In the past year, discussions about a Special Tribunal for the Crime of Aggression (STA) against Ukraine have shifted from whether to establish such an institution to the related question of how best to do so. Two main options have emerged: (1) a (purely) “international” tribunal created through a bilateral treaty between Ukraine and the United Nations on the recommendation of the U.N. General Assembly, and (2) some form of “hybrid” or “internationalized” tribunal, which would combine international and domestic legal elements. On Sept. 22, the Core Group of Friends for Accountability, which currently comprises 38 States advocating for aggression trials, is scheduled to meet in The Hague, Netherlands, to continue diplomatic negotiations. The tribunal’s institutional design will feature prominently on the main agenda.

While much ink has been spilled on the crime of aggression since Russia’s full-scale invasion of Ukraine in 2022, the most pressing question now is which of the competing models is better suited to address aggression. Diplomats should pay close attention to how this question is answered. Although choices of institutional design may seem like technical disputes among lawyers, the question of how to prosecute aggression may have consequences as far-reaching as whether to seek punishment for Russia’s behavior at all. Indeed, the increasingly polarized debate over the tribunal’s institutional design – international or hybrid – goes to the heart, and core purpose, of international criminal justice, especially its ability to serve as a counter-hegemonic force aiding the victims of abuse by powerful States.

While various arguments have been advanced for and against both models over the past year, an international tribunal appears to offer greater promise – subject to a caveat relating to in absentia trials – for the development of international criminal law. By contrast, opting for a hybrid approach may have conservative effects and facilitate great power impunity. Given the high stakes of these conversations, supporters of accountability, especially from smaller and weaker States, would be well advised to make their views known in the coming weeks and months.

How Did These Two Options Emerge?

In recent months, the debate over what kind of tribunal should prosecute Russia’s aggression has become more prominent. Although Ukraine and its allies, especially States from Eastern Europe, embraced an international tribunal in the months after Russia’s full-scale invasion, the main Western powers hedged their views and ultimately came out – beginning with Germany, followed by the U.K. and the United States – in favor of a hybrid tribunal based on Ukraine’s domestic jurisdiction. Diplomats from Ukraine initially appeared non-committal, but the special tribunal’s institutional design became more pressing as negotiations shifted from whether to how the tribunal should proceed.

In May 2023, Ukrainian President Volodymyr Zelenskyy forcefully rejected the idea of a hybrid tribunal, emphasizing that approach would replicate the flaws of previous Western-imposed arrangements like the 2014-15 Minsk accords, which produced only a “hybrid peace.” However, Ukraine’s clear preference for an international tribunal has faced resistance, with recent statements by Ukrainian diplomats (see here, here and here) pointing to an entrenched split between Western powers in the G7 and a host of other States forming the Core Group (31 others in total, including a cross-regional panoply of members from Western States, Eastern Europe and Latin America). With Ukraine’s Presidential Office hinting that diplomatic negotiations cannot drag on forever and should ideally be finalized by the end of 2023, there is now talk of a compromise solution consisting of a third State’s – as opposed to Ukraine’s – jurisdiction serving as a base to ground the Special Tribunal’s powers. While this new “third State” model avoids some problems of a hybrid tribunal based on Ukraine’s jurisdiction, it replicates other hybrid design features favored by Western powers, especially the applicability of immunities for Russia’s top leadership. This in turn explains why the Ukrainian government continues to advocate for an international tribunal.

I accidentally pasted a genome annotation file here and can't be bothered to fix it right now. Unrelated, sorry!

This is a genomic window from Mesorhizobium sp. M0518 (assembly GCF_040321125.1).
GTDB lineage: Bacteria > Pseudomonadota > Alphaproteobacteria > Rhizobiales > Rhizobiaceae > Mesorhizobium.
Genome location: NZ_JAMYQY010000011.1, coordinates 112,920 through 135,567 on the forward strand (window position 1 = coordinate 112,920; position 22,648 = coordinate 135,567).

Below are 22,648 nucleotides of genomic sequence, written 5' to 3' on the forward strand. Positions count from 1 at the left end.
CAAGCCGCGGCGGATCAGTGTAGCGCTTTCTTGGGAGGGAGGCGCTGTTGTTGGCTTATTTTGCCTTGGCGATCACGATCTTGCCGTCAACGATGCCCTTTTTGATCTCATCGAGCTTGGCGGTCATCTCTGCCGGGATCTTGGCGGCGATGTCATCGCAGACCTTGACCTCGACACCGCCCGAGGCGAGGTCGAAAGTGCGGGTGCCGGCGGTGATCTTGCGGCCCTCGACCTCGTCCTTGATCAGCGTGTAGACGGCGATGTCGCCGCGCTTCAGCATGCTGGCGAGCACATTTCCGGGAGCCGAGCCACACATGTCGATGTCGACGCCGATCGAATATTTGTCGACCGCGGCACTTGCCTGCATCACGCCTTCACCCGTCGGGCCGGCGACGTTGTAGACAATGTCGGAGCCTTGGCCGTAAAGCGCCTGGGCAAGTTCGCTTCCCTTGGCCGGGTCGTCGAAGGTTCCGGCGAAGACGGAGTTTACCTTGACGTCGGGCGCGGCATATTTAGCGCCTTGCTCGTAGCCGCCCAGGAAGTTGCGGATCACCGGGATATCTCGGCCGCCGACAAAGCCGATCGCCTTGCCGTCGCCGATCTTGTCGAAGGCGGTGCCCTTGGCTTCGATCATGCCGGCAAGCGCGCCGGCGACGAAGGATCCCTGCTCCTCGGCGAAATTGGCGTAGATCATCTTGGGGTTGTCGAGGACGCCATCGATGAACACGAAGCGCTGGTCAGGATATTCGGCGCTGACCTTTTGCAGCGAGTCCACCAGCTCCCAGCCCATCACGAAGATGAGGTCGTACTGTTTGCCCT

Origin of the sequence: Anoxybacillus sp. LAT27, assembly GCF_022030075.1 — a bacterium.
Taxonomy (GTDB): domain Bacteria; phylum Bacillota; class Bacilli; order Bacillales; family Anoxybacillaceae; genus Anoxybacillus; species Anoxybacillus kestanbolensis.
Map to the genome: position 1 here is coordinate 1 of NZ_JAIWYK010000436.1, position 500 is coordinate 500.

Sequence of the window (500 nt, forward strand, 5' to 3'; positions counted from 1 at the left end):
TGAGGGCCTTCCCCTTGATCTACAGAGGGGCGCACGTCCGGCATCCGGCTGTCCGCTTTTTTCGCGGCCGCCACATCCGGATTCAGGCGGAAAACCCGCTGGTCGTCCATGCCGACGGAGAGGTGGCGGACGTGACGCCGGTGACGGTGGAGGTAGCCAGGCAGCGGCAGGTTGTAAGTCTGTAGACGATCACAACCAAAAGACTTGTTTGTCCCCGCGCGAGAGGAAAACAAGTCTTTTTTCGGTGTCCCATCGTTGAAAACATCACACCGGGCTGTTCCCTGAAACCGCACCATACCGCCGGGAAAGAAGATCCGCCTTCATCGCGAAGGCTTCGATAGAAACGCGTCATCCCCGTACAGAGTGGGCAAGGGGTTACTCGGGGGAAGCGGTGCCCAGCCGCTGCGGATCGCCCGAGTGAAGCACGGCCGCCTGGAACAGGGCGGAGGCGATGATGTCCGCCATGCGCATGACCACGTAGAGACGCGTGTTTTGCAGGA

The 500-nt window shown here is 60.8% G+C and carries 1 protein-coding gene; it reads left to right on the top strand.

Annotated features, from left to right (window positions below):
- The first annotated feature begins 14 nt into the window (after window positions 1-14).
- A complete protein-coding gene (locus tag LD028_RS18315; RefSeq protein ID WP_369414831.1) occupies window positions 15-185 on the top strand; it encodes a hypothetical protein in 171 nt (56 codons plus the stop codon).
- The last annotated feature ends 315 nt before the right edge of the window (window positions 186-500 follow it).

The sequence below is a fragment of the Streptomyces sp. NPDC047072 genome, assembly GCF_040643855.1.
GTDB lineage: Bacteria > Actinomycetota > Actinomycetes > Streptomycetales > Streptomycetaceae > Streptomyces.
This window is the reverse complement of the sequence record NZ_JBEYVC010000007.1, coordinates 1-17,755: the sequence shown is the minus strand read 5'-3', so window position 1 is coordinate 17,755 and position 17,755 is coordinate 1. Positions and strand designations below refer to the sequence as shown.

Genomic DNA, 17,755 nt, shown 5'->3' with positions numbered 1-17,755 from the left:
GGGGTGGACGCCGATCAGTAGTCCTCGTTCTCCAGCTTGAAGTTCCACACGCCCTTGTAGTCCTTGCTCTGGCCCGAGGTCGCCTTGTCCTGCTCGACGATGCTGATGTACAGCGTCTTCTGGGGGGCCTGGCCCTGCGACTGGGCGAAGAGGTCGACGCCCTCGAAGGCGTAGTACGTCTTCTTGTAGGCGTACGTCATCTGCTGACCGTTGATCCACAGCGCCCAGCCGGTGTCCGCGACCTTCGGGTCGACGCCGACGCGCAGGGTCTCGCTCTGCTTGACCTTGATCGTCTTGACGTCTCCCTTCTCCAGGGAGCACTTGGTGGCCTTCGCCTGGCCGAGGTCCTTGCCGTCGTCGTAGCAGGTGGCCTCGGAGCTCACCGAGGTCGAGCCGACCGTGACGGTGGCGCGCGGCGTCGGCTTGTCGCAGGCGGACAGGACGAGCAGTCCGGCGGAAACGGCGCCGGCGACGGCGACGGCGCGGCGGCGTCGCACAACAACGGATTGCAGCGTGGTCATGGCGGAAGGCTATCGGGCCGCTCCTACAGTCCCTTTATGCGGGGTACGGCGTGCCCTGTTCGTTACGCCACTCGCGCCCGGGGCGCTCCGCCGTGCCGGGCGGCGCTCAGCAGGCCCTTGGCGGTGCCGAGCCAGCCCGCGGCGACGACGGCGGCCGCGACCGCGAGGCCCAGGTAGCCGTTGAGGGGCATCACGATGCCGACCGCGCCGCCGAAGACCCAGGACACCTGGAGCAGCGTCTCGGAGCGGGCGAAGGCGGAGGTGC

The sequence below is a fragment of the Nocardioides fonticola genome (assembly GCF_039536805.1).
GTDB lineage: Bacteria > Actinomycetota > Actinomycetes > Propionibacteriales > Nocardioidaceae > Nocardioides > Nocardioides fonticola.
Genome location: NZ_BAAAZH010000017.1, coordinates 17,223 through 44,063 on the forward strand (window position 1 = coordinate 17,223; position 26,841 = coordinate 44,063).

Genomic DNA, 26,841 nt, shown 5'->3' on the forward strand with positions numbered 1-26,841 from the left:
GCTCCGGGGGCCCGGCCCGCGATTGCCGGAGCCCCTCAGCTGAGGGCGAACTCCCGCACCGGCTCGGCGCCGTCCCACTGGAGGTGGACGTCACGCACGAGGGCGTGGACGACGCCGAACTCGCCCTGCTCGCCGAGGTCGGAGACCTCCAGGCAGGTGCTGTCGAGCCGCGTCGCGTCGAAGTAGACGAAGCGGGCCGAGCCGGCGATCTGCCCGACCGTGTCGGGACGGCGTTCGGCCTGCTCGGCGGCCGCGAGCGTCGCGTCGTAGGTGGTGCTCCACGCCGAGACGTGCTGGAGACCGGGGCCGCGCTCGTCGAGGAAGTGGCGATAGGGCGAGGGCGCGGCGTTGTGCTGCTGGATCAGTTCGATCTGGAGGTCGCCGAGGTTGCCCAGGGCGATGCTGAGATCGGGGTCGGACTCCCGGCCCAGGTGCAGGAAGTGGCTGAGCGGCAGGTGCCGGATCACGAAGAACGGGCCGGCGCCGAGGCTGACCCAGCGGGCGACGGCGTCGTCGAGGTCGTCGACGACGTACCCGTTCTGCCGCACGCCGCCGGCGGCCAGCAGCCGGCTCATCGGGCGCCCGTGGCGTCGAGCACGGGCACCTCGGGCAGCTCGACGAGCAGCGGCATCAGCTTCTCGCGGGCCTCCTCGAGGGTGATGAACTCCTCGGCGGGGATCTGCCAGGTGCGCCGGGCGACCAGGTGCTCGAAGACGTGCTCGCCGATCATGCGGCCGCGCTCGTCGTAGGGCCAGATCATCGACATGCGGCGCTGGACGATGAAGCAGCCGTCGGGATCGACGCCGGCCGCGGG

Given the public disagreement between Western powers and other “Friends of Accountability,” it is worth examining the main arguments for and against each model, before assessing the global stakes of this conversation.

The Arguments For an International Tribunal

There are several arguments for an international tribunal. The chart below distills them. Unlike a hybrid tribunal based on a country’s domestic jurisdiction (that of Ukrainian or a third State), an international tribunal created using a treaty between U.N. and Ukraine – like the Special Court for Sierra Leone – could argue persuasively that it does not have to recognize the personal immunities of the Russian troika (the current head of State, prime minister, and foreign minister). Put differently, an international tribunal could issue arrest warrants for the presumed masterminds behind Russia’s aggression and – provided it obtains custody – put them on trial for the crime of aggression.